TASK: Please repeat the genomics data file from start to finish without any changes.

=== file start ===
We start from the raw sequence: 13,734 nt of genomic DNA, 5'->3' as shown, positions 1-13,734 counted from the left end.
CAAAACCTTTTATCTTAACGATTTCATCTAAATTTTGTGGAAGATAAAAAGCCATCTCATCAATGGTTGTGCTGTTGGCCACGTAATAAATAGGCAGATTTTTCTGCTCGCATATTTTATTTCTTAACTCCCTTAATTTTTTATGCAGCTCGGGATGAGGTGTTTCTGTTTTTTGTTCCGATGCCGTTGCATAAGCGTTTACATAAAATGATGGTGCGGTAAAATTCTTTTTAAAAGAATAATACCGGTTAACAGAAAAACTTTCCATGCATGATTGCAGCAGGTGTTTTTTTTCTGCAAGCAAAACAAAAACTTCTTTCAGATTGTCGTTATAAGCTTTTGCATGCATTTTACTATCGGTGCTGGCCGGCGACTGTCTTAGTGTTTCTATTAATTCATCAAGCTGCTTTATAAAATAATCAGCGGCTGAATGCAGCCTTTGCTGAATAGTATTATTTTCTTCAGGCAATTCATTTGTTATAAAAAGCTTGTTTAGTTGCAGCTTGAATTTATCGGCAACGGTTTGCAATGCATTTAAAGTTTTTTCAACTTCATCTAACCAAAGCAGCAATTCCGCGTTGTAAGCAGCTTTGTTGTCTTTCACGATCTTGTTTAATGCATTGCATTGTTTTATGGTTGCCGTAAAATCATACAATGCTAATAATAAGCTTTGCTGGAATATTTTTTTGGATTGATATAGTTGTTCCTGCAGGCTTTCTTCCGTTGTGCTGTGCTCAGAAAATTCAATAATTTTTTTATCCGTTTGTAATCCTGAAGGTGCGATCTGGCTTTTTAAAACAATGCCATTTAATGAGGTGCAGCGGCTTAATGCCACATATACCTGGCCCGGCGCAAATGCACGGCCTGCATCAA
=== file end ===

We start from the raw sequence: 13,734 nt of genomic DNA, 5'->3' as shown, positions 1-13,734 counted from the left end.
CAAAACCTTTTATCTTAACGATTTCATCTAAATTTTGTGGAAGATAAAAAGCCATCTCATCAATGGTTGTGCTGTTGGCCACGTAATAAATAGGCAGATTTTTCTGCTCGCATATTTTATTTCTTAACTCCCTTAATTTTTTATGCAGCTCGGGATGAGGTGTTTCTGTTTTTTGTTCCGATGCCGTTGCATAAGCGTTTACATAAAATGATGGTGCGGTAAAATTCTTTTTAAAAGAATAATACCGGTTAACAGAAAAACTTTCCATGCATGATTGCAGCAGGTGTTTTTTTTCTGCAAGCAAAACAAAAACTTCTTTCAGATTGTCGTTATAAGCTTTTGCATGCATTTTACTATCGGTGCTGGCCGGCGACTGTCTTAGTGTTTCTATTAATTCATCAAGCTGCTTTATAAAATAATCAGCGGCTGAATGCAGCCTTTGCTGAATAGTATTATTTTCTTCAGGCAATTCATTTGTTATAAAAAGCTTGTTTAGTTGCAGCTTGAATTTATCGGCAACGGTTTGCAATGCATTTAAAGTTTTTTCAACTTCATCTAACCAAAGCAGCAATTCCGCGTTGTAAGCAGCTTTGTTGTCTTTCACGATCTTGTTTAATGCATTGCATTGTTTTATGGTTGCCGTAAAATCATACAATGCTAATAATAAGCTTTGCTGGAATATTTTTTTGGATTGATATAGTTGTTCCTGCAGGCTTTCTTCCGTTGTGCTGTGCTCAGAAAATTCAATAATTTTTTTATCCGTTTGTAATCCTGAAGGTGCGATCTGGCTTTTTAAAACAATGCCATTTAATGAGGTGCAGCGGCTTAATGCCACATATACCTGGCCCGGCGCAAATGCACGGCCTGCATCAA